KIRKUS REVIEWS | April 7, 2022
NAVIGATE THE SWIRL
A leadership consultant explains how certain conversations can transform a business.
Hawkes uses an unusual but apropos word to define the constant change that most business leaders face: “the Swirl.” The term acts as an anchor in an absorbing business book that brilliantly addresses how to cope with the turbulence of change, culminating in “seven crucial conversations” that lead to organizational transformation. Before enumerating and explaining these, the author logically lays the groundwork by first “Framing the Conversation” in Part 1 and then exploring “The Evolution of an Enterprise” in Part 2. Hawkes urges readers not to jump ahead to the conversations themselves in Part 3; this is good advice, because the initial sections provide a solid foundation for understanding later ideas. The first offers an excellent overview of the business organization, with an emphasis on the underappreciated notion that “teams and organizations are complex, adaptive, social systems.” Hawkes aptly demonstrates how a drive toward “alignment” can help keep “Swirl” to a minimum in such systems. He neatly notes how every business has three basic elements, depicted in a triangle: “Develop, Sell, and Deliver.” Hawkes also postulates that business growth occurs in “three domains” related to transformational change: “Leadership and Culture,” “Capabilities and Roles,” and “Strategies and Customer Experience.” The book’s second part concentrates on how an enterprise evolves, covering four stages of this evolution in considerable detail. The most engaging aspect is his assertion that these stages revolve around both individual and collective actions within an organization, from “Independent Contributors” in Stage 1 to “Leaders Leading Leaders” in Stage 4. The author clearly describes each of these stages and supplements them with examples.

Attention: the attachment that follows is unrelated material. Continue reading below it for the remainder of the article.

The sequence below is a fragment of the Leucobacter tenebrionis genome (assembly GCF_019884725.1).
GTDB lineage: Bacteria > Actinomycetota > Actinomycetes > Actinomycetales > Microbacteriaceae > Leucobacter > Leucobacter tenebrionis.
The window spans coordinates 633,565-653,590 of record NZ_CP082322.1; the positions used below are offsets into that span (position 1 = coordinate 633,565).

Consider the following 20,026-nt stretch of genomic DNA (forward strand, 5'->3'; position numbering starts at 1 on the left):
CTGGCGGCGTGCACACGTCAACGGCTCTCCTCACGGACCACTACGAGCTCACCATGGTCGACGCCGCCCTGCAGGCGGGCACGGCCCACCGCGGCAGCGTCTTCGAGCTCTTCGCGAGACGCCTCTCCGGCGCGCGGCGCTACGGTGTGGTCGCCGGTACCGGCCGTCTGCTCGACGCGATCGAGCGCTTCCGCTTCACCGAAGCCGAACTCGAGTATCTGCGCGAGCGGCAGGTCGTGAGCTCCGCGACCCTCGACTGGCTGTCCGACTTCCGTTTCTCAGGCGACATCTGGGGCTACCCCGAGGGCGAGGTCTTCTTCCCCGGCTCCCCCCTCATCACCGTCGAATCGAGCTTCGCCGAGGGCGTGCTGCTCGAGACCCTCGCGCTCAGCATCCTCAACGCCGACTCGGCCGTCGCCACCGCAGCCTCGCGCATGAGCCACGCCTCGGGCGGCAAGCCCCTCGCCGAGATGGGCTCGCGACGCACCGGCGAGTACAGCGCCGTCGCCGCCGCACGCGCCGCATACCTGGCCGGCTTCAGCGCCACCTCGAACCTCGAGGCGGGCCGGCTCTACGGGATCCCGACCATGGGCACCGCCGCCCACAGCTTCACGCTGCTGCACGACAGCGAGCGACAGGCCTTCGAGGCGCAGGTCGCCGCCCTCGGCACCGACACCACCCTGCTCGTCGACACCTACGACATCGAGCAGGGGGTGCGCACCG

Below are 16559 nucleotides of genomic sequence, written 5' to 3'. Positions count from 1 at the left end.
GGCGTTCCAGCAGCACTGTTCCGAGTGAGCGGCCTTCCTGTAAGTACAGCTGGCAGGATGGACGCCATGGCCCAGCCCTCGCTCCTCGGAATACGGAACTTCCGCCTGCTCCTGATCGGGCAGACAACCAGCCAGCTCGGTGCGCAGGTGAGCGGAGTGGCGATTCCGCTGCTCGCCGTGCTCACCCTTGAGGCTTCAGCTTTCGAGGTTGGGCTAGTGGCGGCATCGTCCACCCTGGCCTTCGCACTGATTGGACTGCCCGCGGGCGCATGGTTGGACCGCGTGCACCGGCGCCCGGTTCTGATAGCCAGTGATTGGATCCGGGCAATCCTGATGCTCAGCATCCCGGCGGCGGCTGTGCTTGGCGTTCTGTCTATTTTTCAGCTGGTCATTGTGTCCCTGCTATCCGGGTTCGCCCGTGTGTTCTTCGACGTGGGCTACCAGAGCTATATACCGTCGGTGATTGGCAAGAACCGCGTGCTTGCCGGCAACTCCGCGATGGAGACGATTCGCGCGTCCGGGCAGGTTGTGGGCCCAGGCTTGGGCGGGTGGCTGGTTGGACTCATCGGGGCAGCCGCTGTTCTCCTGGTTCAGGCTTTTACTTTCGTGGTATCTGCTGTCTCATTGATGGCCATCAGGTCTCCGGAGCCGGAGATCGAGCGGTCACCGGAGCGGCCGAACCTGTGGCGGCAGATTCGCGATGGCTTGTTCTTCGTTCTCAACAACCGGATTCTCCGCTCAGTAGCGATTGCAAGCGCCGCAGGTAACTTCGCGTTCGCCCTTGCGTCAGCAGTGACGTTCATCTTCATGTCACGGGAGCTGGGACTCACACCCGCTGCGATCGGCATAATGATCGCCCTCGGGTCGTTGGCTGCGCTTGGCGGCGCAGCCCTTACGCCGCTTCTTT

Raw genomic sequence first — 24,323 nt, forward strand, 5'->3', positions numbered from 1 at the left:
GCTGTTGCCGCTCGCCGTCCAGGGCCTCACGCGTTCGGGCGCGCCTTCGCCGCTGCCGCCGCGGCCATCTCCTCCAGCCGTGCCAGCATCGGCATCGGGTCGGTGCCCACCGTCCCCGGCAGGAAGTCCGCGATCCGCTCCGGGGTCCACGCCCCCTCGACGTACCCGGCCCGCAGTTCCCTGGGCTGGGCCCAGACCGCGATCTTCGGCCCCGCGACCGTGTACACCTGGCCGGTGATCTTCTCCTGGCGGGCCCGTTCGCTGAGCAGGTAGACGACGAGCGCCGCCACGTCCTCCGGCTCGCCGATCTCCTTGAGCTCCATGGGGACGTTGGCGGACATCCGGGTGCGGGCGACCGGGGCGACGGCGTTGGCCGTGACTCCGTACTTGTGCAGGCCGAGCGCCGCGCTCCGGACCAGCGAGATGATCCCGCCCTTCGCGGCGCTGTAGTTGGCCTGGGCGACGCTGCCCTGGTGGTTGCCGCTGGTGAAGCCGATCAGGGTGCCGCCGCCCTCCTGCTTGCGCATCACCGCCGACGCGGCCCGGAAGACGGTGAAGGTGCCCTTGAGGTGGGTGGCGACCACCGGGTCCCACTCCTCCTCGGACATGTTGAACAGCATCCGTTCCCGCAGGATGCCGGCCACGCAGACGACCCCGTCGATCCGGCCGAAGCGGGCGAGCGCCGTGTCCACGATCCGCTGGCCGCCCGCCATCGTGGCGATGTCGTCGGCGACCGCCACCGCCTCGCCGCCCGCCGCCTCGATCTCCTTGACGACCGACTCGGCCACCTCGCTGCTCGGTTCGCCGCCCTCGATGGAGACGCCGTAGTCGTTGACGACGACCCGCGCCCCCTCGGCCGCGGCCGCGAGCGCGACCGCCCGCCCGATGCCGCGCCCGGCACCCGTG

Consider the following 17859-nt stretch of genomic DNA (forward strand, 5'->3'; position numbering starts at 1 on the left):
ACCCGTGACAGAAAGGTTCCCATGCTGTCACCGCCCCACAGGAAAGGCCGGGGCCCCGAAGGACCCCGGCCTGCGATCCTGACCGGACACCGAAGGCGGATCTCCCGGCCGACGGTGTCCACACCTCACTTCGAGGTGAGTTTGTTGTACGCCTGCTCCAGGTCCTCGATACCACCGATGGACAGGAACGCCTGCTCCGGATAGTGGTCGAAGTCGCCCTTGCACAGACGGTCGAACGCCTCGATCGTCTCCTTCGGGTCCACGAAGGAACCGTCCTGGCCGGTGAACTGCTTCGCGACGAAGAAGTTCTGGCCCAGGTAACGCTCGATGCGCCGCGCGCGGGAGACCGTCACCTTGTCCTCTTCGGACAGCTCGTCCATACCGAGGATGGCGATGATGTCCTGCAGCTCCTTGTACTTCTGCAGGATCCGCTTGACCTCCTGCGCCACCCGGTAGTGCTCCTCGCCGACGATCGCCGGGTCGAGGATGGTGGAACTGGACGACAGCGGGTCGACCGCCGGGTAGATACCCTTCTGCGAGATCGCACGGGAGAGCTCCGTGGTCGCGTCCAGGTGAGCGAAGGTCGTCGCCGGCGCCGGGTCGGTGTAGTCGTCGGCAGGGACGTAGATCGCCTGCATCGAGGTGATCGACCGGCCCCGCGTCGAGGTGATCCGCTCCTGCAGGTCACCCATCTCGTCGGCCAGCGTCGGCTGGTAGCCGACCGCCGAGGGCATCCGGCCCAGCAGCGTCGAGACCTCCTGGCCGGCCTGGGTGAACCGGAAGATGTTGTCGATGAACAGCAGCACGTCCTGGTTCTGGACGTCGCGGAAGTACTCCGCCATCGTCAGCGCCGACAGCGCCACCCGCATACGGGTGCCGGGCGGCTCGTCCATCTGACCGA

Parts 1 and 2 are so detailed and relevant to modern organizational leadership that they could easily stand on their own, but Part 3 is the heart of the book. Hawkes introduces it by noting that “Organizations evolve at the speed of conversation.” He then devotes a chapter to each of the “Seven Crucial Conversations,” involving such concepts as “Activating Purpose,” “Shifting Mindset,” and “Aligning Strategies.” He elegantly describes each of these in broad terms to avoid overwhelming readers, but he also provides enough detail to give his insights some impact. For example, for “Activating Purpose,” he provides readers with a series of questions, including “Does this team have a leader willing and able to activate a shared team purpose? How will decisions be made in this team? What is the shared purpose of the team? Are the needs of the customers and stakeholders whom we serve clear?” Useful sidebars highlight specific examples and key terms. Hawkes deftly concludes the book by restating what he promised in the introduction: “an operating system” for business transformation, which he sees as “both a human journey and a shared journey.” The author succeeds at this goal, skillfully exposing the complexities of organizations without minimizing uncomfortable realities. Overall, the book provides a fresh perspective on how to provide effective leadership even in challenging circumstances.
Valuable and actionable counsel for forward-thinking business leaders.